Cart (Loading....) | Create Account
Close category search window

Influence of Saturation Level on the Effect of Broken Bars in Induction Motors Using Fundamental Electromagnetic Laws and Finite Element Simulations

Sign In

Cookies must be enabled to login.After enabling cookies , please use refresh or reload or ctrl+f5 on the browser for the login options.

Formats Non-Member Member
$31 $13
Learn how you can qualify for the best price for this item!
Become an IEEE Member or Subscribe to
IEEE Xplore for exclusive pricing!
close button

puzzle piece

IEEE membership options for an individual and IEEE Xplore subscriptions for an organization offer the most affordable access to essential journal articles, conference papers, standards, eBooks, and eLearning courses.

Learn more about:

IEEE membership

IEEE Xplore subscriptions

2 Author(s)
Sprooten, J. ; Dept. of Bio-, Electro-, & Mech. Syst., Univ. Libre de Bruxelles (ULB), Brussels, Belgium ; Maun, J.-C.

This study is dedicated to faulty induction motors. These motors are often used in industrial applications and the monitoring of their condition becomes important for production maximization. This paper gives precise understanding of the effect of the broken bar on the stator currents, a quantity more and more used for fault detection and quantification. This study uses 2-D finite element (FE) models for detailed field analysis and considers different saturation levels (voltage levels). Fundamental electromagnetic laws are used to interpret FE results. It is shown that the presence of local saturation tends to lower the effect of a broken bar on the stator currents. This effect increases with the voltage level and must be taken into consideration for precise quantification of the fault. Furthermore, on a local point of view, the presence of a broken bar leads to highly saturated regions in the neighborhood of the broken bar that will influence the progression of the fault.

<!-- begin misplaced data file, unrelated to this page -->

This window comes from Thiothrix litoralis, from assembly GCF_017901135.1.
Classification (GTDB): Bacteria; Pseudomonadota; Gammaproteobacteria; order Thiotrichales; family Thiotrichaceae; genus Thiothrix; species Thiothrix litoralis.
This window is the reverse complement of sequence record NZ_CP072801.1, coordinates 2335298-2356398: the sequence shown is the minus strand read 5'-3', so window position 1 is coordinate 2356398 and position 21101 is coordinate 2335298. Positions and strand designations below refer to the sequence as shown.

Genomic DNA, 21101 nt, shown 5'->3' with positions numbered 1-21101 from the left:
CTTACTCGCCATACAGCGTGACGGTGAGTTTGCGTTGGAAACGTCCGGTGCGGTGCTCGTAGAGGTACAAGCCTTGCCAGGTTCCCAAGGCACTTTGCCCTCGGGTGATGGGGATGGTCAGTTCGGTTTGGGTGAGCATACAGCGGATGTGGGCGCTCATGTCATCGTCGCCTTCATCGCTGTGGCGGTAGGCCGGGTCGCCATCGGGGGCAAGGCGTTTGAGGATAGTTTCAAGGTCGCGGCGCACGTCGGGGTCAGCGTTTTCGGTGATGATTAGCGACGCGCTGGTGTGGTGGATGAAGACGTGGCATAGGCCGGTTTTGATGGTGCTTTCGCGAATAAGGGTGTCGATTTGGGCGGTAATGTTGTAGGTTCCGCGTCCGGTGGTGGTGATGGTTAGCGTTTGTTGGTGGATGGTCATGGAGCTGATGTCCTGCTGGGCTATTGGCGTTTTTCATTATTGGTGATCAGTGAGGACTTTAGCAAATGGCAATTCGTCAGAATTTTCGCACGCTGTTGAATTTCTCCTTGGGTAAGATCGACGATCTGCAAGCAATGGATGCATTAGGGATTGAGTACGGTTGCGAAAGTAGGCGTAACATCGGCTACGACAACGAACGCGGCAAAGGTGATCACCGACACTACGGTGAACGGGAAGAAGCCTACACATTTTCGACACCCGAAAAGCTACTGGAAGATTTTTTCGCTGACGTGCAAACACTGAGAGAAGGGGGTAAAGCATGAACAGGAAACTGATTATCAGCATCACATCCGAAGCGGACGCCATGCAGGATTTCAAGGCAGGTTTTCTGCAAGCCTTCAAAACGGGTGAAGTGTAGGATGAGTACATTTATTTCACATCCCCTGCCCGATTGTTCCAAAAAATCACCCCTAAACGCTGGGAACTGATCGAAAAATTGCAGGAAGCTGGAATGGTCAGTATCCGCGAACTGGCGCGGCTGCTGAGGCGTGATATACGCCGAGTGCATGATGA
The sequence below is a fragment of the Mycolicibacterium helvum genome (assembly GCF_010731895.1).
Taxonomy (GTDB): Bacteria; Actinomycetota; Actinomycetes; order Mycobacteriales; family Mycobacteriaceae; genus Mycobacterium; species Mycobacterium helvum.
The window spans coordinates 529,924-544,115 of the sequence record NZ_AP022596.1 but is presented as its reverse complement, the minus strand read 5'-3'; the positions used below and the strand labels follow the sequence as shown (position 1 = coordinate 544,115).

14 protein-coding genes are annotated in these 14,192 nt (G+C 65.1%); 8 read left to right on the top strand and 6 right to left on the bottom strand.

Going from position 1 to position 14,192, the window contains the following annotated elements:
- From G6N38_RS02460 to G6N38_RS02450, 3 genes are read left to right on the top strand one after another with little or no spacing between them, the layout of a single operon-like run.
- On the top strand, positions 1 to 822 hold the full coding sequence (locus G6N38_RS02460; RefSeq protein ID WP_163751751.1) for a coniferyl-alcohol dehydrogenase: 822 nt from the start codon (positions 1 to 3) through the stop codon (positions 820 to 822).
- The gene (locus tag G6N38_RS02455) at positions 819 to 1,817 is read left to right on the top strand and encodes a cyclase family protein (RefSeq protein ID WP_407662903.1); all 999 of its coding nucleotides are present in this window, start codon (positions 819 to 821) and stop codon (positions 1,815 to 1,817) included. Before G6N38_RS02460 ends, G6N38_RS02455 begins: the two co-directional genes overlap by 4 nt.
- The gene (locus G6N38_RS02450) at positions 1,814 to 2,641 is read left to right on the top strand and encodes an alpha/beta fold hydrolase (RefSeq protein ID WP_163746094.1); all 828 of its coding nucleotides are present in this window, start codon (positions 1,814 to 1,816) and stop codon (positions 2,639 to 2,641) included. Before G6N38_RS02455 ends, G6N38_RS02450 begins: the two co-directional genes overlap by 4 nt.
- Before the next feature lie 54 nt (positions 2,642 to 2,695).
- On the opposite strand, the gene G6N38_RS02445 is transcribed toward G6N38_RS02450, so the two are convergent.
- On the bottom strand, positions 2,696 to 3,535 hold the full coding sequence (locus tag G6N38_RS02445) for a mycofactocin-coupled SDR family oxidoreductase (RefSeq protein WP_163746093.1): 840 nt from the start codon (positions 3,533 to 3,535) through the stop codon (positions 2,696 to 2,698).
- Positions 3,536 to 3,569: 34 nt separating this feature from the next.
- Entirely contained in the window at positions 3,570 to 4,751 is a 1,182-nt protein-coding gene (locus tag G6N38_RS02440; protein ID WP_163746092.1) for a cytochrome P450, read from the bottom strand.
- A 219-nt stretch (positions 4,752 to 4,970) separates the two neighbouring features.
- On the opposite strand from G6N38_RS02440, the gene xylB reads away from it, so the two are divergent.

Published in:

Energy Conversion, IEEE Transactions on  (Volume:24 ,  Issue: 3 )

Date of Publication:

Sept. 2009

Need Help?

IEEE Advancing Technology for Humanity About IEEE Xplore | Contact | Help | Terms of Use | Nondiscrimination Policy | Site Map | Privacy & Opting Out of Cookies

A not-for-profit organization, IEEE is the world's largest professional association for the advancement of technology.
© Copyright 2014 IEEE - All rights reserved. Use of this web site signifies your agreement to the terms and conditions.